New principal pleased
New Principal of the St. Margaret’s Primary School in St. John, Glendine Hayde, today gushed with praises for her staff — teaching and non-teaching.
During the small rural school’s graduation ceremony today she spoke of being overwhelmed by a staff she found to be “dedicate, hardworking, enthusiastic and self driven” when she took up duties in April.
She confessed that when she first arrived, she, like the existing staff, would have had some apprehension about the change, but she noted that the maturity of the staff made for a problem free transition.
She spoke of a staff that understood their duty to God and students and who lived by the motto: Works so that the will of God may prevail.
Hayde, demonstrated to her audience, however, that she was not just shouting flattering words for the occasion. She produced the results from this year’s Common Entrance Examination to back up her stance.
She revealed to her audience that included Parliamentary Representative for St. John, Mara Thompson, that at the tiny rural school, 14 students wrote then exam this year, including five girls and “100 per cent of the children scored above 50 per cent in English”, while four students scored below 50 per cent in Mathematics.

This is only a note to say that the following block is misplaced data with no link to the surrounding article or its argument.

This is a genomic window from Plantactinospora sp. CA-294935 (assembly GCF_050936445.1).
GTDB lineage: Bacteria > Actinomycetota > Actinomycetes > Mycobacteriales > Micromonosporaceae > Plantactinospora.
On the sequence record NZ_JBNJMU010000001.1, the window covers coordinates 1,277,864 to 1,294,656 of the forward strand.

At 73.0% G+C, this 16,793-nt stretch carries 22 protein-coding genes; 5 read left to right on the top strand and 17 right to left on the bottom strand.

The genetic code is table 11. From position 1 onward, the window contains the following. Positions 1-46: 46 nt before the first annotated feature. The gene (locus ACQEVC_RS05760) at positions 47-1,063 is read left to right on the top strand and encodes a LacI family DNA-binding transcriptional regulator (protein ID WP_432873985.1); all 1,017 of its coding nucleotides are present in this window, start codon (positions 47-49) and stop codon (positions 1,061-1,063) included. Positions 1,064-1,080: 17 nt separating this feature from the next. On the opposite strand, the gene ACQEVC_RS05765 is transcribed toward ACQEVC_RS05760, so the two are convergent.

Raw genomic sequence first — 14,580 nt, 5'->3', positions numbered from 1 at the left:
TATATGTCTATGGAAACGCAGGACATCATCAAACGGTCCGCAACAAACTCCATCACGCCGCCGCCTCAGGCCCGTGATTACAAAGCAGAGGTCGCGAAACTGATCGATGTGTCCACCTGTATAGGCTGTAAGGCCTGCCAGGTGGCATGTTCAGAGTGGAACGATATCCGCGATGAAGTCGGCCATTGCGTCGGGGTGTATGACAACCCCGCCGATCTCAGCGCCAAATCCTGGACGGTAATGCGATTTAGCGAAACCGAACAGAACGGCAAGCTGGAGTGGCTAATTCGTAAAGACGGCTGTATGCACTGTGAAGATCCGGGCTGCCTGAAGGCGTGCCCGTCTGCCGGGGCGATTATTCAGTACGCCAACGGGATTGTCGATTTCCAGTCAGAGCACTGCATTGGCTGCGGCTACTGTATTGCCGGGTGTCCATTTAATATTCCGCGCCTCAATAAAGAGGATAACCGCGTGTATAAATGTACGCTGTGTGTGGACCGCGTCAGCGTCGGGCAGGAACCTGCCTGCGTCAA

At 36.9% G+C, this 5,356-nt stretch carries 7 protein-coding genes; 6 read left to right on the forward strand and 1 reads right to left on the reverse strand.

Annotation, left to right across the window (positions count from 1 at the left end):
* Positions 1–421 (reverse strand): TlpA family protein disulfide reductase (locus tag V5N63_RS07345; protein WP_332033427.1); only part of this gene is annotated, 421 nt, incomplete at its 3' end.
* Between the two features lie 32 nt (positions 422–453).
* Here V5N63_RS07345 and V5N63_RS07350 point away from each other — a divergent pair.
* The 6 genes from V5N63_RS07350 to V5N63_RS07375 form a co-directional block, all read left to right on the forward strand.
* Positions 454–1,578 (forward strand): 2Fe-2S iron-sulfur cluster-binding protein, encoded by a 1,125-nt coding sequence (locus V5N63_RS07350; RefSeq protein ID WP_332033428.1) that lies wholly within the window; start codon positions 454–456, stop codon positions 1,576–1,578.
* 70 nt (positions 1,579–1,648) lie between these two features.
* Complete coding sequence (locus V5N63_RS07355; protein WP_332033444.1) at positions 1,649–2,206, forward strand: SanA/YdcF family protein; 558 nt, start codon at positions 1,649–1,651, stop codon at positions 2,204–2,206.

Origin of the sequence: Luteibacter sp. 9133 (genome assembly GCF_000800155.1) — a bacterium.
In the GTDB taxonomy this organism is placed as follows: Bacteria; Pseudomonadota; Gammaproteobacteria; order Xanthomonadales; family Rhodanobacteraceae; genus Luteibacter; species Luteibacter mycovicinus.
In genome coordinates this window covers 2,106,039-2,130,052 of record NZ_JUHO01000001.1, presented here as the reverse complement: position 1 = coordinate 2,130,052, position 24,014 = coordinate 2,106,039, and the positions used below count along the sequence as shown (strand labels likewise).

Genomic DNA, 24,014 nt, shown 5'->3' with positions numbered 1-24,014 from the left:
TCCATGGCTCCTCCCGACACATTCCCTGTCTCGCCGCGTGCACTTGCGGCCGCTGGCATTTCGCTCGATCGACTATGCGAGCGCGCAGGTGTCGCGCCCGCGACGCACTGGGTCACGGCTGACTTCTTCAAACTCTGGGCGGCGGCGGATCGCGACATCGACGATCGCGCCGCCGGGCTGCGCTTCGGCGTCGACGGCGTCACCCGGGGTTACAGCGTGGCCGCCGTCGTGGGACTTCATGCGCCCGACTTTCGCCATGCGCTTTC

Then she pointed out, to loud applause that while the national mean for English was 68.88 per cent, while “our is 74.64”. In Mathematics, she added, “the national mean is 54.04 and ours is 67.93 per cent”.
“Ladies and gentlemen,” she added, after listing the schools to which students had been assigned after their 11-plus performances, “the elation felt by every member of staff on hearing these results is not easy for me to express to you today.
“It is common knowledge that our top student placed seventh in the island’s top ten, with a score of 99 per cent in English, 95 per cent in Mathematics and an A in Composition. Jakeem Hall has done us proud!”
“St. Margaret’s has had a very outstanding year,” she said. “Each child worked hard to make this year’s theme a reality… The level of cooperation among teachers is very high, and the slogan ‘It takes a village to raise a child’ is embodies here.
“These children recognise that all members of staff are here to help them achieve the best they can and as a result they made use of them… Miss Bellamy, their teacher from Class Two, worked tirelessly to prepare them for the examination.”
The feature address was delivered by motivational speaker Errol Griffith. (RRM)